Jarallah Omar al-Kuhali (Arabic: جار الله عمر) (1942 in Kuhal, Ibb Governorate – 28 December 2002) was a Yemeni politician, intellectual, and guerrilla fighter. He was trained in Islamic law, but in the 1960s he turned towards Marxism. He was a political prisoner from 1968 to 1971 and participated in the civil war between North Yemen and South Yemen as a leader of the National Liberation Front, a politico-military coalition affiliated to the socialist government of the South. He escaped to the South after his forces were defeated by then-North Yemeni President and current unified Yemeni President Ali Abdullah Saleh. Jarallah became a member of the Politburo of the Yemeni Socialist Party (YSP), the ruling party in the South, and was named minister of culture in the government of a newly unified Yemen in the early 1990s. He resigned his cabinet post and went into exile shortly before a failed attempt by former southern politicians to re-establish a "Democratic Republic of Yemen" in 1994. The president of the ephemeral secessionist regime, Ali Salim al-Baidh, was a former ally of Jarallah in the factional disputes within the YSP in 1986. When Jarallah returned to the country in 1995, he developed a reputation as a leading advocate of human rights and political freedoms in the authoritarian political climate of Yemen.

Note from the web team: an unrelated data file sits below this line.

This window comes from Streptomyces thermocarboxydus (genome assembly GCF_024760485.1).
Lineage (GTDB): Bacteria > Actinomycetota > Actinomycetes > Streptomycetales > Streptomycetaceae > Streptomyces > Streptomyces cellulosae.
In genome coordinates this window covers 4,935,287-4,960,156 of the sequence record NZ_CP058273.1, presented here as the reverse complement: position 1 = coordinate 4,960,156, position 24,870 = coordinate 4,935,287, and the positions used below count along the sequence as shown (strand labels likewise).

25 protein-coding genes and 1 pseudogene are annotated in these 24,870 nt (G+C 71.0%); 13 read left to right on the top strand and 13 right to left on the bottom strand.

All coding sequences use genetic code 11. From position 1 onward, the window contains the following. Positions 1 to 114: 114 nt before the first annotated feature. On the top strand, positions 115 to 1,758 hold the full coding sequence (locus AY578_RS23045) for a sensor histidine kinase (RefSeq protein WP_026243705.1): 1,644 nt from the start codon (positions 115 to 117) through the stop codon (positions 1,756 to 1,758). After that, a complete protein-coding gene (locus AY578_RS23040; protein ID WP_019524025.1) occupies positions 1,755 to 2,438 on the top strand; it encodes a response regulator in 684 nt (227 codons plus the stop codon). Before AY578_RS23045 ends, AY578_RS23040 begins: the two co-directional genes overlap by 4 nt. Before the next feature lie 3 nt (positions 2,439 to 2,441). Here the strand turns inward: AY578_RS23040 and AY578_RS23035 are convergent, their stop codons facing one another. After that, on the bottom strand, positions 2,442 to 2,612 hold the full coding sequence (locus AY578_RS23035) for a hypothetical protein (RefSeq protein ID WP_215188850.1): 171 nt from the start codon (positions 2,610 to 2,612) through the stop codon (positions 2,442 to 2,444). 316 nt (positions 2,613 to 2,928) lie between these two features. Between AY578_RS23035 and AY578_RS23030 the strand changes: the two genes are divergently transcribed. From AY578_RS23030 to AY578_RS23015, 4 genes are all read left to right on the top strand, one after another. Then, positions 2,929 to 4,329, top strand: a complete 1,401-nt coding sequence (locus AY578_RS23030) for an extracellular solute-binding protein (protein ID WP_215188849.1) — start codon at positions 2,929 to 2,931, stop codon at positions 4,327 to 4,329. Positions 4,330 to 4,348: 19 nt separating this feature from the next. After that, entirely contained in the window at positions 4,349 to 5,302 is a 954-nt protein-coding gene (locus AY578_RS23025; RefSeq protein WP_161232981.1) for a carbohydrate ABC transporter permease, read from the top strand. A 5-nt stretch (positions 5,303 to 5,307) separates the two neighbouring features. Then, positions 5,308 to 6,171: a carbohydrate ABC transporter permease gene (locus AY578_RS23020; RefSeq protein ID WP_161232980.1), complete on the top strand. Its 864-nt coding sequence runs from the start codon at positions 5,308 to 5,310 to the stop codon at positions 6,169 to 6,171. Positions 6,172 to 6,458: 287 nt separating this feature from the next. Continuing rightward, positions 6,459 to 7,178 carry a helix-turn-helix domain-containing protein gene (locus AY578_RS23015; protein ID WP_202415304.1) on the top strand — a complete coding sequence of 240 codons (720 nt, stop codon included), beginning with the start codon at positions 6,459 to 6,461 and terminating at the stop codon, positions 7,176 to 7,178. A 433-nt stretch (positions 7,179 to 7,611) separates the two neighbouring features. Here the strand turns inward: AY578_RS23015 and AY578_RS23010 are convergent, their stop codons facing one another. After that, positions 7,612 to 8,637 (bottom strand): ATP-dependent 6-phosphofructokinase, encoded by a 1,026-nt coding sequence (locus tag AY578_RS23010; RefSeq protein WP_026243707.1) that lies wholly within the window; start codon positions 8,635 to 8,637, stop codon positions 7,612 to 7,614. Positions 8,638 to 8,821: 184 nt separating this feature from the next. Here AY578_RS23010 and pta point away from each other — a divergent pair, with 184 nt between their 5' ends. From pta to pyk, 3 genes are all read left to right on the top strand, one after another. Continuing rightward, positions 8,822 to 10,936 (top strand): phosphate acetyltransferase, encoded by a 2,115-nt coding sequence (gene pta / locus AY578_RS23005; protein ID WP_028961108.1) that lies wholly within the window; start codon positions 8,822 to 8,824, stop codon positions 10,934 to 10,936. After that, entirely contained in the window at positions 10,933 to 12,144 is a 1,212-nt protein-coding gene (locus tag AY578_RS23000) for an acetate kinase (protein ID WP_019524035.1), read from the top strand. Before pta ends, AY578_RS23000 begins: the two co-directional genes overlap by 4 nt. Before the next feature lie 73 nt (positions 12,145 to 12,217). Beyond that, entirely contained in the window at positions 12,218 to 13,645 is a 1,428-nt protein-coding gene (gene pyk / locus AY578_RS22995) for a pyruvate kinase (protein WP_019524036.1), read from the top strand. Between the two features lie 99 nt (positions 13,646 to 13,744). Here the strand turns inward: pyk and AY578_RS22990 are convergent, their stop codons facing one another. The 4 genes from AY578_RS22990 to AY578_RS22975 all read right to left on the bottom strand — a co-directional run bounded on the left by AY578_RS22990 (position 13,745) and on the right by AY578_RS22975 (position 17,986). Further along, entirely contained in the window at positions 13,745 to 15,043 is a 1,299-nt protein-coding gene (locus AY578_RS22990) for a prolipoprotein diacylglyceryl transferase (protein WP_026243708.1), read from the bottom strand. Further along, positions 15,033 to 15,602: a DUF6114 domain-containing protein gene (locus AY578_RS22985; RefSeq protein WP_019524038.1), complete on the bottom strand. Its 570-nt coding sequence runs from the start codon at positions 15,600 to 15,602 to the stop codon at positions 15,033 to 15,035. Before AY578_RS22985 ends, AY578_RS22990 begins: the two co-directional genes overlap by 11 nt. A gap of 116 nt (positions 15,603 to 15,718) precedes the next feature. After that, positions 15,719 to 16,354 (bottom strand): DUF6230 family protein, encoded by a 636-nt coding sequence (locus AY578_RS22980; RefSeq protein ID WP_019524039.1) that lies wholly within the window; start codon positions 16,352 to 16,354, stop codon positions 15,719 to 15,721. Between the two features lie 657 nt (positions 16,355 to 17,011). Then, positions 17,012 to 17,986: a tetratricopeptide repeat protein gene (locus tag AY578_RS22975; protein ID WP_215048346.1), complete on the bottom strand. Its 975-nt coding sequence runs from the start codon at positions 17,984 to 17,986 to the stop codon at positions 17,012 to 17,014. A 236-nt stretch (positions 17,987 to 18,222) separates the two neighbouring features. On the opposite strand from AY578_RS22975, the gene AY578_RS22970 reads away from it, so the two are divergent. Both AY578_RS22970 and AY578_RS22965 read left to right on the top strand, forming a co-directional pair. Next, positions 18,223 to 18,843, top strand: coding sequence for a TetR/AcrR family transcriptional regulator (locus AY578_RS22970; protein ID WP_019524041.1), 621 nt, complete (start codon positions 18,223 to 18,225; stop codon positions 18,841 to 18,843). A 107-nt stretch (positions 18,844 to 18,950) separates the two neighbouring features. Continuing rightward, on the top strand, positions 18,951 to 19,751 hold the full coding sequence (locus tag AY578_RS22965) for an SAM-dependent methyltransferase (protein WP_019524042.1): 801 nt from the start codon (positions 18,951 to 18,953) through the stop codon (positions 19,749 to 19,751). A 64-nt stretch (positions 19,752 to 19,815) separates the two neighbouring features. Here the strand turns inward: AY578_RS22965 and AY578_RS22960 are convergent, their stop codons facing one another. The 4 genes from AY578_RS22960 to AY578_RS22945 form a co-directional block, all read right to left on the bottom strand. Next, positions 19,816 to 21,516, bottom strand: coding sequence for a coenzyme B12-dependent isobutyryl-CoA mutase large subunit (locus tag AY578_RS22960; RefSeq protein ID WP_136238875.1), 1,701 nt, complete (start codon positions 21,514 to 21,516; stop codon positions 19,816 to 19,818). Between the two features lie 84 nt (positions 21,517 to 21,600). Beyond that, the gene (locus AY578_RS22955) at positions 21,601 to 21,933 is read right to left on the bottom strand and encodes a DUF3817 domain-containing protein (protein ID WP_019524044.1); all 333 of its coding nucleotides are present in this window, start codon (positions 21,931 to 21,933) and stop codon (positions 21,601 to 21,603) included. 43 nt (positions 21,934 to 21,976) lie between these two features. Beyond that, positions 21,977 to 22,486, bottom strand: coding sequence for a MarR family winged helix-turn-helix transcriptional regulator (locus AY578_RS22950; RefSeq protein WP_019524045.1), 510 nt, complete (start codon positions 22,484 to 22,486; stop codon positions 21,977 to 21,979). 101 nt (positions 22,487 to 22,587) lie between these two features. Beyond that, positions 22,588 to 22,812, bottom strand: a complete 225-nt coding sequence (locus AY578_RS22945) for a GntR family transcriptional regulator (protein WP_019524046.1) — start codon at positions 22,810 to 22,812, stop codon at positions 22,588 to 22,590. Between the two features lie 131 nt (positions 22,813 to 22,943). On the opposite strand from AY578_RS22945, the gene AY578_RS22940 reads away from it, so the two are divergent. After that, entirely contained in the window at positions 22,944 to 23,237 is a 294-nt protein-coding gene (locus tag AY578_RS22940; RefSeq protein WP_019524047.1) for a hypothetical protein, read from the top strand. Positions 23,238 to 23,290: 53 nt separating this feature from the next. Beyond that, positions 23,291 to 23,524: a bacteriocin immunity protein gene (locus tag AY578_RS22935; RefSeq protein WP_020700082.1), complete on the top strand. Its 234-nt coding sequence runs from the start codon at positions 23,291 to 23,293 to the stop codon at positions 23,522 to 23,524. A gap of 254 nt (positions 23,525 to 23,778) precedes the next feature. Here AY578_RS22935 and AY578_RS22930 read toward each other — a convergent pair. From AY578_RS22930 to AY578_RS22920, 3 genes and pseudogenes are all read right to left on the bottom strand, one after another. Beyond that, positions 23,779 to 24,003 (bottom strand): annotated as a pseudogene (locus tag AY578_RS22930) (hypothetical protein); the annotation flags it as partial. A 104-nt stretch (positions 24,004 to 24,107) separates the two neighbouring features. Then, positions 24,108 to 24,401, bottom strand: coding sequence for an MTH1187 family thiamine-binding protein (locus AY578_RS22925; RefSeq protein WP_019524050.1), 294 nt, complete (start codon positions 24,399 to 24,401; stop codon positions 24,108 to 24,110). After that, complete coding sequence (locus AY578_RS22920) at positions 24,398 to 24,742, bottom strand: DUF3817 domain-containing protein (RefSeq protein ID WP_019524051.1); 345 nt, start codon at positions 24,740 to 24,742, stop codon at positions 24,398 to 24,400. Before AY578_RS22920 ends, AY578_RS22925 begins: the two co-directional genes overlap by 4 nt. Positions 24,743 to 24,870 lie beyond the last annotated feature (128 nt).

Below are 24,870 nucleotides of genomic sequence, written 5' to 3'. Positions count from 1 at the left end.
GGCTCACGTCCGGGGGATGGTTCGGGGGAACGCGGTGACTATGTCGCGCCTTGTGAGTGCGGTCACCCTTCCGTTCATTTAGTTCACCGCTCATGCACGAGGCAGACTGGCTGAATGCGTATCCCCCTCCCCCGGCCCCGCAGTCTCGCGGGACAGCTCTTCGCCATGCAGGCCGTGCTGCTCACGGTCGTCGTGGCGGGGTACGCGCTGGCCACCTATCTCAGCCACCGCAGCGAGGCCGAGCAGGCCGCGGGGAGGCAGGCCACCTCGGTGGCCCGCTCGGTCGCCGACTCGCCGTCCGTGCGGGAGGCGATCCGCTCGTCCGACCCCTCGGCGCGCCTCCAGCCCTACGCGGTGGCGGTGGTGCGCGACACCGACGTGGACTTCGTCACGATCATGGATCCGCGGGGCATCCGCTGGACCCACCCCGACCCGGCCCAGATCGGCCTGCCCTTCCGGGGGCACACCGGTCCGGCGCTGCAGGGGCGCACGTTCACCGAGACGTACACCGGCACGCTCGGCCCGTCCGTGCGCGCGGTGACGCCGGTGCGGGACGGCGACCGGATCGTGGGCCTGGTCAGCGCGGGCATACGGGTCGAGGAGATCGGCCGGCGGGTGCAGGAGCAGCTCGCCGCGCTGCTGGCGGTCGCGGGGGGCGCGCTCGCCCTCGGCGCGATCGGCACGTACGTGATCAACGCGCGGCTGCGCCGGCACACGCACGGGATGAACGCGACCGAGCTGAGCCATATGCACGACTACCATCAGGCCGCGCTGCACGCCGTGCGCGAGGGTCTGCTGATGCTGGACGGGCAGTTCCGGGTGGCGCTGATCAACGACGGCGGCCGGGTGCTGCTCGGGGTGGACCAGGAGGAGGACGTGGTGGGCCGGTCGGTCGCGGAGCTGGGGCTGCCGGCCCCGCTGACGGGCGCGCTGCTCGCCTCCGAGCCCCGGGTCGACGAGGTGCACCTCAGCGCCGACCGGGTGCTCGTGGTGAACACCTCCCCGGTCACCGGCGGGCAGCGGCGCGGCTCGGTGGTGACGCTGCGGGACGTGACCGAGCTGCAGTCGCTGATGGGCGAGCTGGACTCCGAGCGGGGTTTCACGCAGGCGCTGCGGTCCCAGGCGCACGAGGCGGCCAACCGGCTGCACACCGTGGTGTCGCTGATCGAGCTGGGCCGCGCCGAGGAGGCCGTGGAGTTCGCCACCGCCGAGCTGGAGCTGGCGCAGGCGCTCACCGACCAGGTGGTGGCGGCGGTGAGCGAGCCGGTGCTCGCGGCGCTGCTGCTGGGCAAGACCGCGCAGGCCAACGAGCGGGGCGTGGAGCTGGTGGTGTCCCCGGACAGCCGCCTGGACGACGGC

Jarallah was assassinated in Sana'a in December 2002, receiving two shots to the chest. The assassin was 26-year-old Ali Ahmad al-Jarallah, an Islamist hardliner who sided with Saleh's government in the civil war. He was arrested immediately following the shooting and in interrogation revealed plots to kill other secular leftist (Nasserite and Baathist) leaders. He was sentenced to death on 14 September 2003.
At the time of Jarallah Omar's death, he was deputy secretary-general of the YSP. He was buried in the "martyrs' cemetery" in Sana'a, on the orders of President Saleh.
- "The Death and Life of Jarallah Omar" by Sheila Carapico, Lisa Wedeen, and Anna Wuerth (31 December 2002)
- "Yemeni politician shot dead" BBC (28 December 2002)